Discovery documents traditionally came in one simple form – paper – and production was a matter of physically copying those documents.
Today, the majority of original documents in most commercial cases are electronic – emails, Word documents, images – and there are a lot more of them. This has prompted a change in how documents can be most efficiently discovered.
There are 3 main ways (in terms of format) to exchange documents in a modern discovery:
- Printing all documents to paper
- Scanning / converting documents to PDF
- Providing documents in native format.
The new High Court Rules, in effect since February 2012, mandate electronic discovery as the default process. This requires the use of either or a combination of options 2 (scanning) and 3 (native format).
While the new rules remove any “argument” over whether discovery should still carried out physically, there are good reasons anyway for providing discovery electronically (which are the rationale for the new rules, as well as the reason why many firms have elected to provide documents electronically for some years), including:
- Most modern documents originate in electronic format.
- A printed version of an electronic document is not the same as the original document, which is what must be discovered.
- A number of electronic documents cannot be printed anyway, e.g. audio/video files.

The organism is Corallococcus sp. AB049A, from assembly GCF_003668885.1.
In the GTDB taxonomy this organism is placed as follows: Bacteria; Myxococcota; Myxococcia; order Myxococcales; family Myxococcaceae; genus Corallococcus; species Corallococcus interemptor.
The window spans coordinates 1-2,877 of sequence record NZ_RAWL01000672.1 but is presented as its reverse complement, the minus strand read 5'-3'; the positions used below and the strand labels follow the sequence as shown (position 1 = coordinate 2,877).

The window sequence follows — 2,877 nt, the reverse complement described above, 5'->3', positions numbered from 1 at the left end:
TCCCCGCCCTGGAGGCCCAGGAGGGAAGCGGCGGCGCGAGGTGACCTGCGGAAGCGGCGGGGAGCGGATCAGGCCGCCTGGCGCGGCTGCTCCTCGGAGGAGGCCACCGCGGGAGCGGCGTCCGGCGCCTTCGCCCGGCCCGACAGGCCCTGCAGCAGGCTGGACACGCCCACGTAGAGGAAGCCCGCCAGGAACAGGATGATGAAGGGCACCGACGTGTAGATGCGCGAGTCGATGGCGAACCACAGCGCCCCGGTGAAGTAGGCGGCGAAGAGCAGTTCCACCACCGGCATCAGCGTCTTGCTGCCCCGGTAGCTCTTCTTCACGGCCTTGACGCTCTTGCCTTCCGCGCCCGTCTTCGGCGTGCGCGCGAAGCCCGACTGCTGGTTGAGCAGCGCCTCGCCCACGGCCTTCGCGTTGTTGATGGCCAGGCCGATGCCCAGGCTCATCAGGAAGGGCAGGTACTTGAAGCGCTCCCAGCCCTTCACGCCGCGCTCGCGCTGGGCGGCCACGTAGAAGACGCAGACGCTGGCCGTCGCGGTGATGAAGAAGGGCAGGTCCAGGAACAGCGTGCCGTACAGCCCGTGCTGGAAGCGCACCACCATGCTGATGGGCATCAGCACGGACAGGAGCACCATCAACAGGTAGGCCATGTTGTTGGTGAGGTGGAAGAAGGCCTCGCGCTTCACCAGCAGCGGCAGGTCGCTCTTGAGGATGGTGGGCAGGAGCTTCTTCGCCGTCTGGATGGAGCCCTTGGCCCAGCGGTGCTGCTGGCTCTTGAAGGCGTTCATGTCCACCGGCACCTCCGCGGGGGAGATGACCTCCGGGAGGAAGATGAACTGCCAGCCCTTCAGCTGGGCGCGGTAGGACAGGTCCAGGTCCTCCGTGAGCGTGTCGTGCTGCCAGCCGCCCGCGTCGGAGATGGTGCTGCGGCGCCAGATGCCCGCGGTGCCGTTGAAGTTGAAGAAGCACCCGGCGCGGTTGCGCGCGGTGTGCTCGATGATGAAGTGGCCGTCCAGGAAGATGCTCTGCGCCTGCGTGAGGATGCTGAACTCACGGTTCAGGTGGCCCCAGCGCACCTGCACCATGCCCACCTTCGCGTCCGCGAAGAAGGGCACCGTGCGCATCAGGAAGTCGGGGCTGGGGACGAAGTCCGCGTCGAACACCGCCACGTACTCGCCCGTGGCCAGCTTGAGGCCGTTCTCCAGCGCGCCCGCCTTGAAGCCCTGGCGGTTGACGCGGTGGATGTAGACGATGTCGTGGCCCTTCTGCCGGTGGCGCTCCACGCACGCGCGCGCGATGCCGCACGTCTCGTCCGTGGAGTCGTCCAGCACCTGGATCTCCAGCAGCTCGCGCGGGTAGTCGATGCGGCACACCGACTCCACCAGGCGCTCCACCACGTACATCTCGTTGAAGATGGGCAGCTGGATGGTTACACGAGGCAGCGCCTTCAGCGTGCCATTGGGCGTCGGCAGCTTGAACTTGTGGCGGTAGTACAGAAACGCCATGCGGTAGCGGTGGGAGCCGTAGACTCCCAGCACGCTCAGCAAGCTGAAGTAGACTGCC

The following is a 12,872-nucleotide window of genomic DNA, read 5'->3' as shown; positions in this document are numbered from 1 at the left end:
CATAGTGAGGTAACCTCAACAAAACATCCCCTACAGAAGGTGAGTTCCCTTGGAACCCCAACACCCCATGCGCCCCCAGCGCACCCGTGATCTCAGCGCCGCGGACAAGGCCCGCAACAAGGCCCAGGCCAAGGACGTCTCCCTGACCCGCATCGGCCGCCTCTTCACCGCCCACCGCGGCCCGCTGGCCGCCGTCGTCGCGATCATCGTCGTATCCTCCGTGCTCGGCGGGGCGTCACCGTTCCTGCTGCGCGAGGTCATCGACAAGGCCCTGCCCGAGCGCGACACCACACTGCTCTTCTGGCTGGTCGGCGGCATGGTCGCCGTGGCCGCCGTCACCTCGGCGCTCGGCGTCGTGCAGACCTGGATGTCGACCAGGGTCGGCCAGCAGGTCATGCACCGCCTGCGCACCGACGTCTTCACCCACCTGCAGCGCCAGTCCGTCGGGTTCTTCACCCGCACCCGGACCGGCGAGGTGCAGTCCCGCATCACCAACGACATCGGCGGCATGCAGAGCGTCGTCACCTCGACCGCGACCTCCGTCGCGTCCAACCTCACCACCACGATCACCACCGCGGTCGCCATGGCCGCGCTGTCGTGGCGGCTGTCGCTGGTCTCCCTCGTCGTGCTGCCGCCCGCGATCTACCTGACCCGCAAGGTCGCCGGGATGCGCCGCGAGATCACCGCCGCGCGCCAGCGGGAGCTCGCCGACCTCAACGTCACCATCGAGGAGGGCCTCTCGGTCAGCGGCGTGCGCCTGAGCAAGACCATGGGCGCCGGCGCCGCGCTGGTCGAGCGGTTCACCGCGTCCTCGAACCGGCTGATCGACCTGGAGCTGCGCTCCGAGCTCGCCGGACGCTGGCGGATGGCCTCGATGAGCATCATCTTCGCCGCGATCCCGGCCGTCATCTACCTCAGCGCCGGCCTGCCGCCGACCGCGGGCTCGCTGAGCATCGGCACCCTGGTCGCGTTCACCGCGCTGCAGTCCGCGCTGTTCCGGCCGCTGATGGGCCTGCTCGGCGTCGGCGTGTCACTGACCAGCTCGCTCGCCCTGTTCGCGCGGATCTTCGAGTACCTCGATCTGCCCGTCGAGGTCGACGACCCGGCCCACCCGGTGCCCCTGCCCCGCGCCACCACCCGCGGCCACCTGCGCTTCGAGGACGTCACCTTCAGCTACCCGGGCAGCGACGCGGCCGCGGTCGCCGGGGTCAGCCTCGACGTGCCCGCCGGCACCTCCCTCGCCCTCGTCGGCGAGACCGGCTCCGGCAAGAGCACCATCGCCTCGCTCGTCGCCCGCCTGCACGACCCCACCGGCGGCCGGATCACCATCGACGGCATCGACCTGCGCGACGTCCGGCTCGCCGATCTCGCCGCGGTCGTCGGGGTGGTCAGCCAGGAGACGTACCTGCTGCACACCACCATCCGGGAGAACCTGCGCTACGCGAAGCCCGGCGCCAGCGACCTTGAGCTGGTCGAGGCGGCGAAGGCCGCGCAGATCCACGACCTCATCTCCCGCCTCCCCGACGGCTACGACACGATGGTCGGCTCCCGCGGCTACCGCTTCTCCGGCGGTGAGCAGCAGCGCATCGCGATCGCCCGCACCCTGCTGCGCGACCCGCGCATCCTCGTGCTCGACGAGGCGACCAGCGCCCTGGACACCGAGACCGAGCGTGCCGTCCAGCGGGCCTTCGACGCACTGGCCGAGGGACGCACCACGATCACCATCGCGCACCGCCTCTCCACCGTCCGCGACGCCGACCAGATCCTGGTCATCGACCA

- It can incur considerable unnecessary effort and cost to print documents.
- The sheer volume of documents can result in a “paper war” if multiple copies of vast amouts of documents are printed, collated and bound.
- It is more environmentally friendly.
- A printed version of an electronic document loses information about the document (e.g. hidden comments, document properties, cell formulas, etc) that may be properly discoverable.
- Printed documents can no longer be searched.
- Electronic documents can be handled in an e-discovery system such as LawFlow.
Some firms are currently in the practice of essentially carrying out discovery manually (i.e. on paper) and then scanning (or re-scanning) documents back into electronic versions. Unfortunately this can be a very inefficient way to go about the task.
As electronic documents continue to proliferate, a solution designed for New Zealand requirements such as LawFlow can enable discovery to be undertaken efficiently and effectively.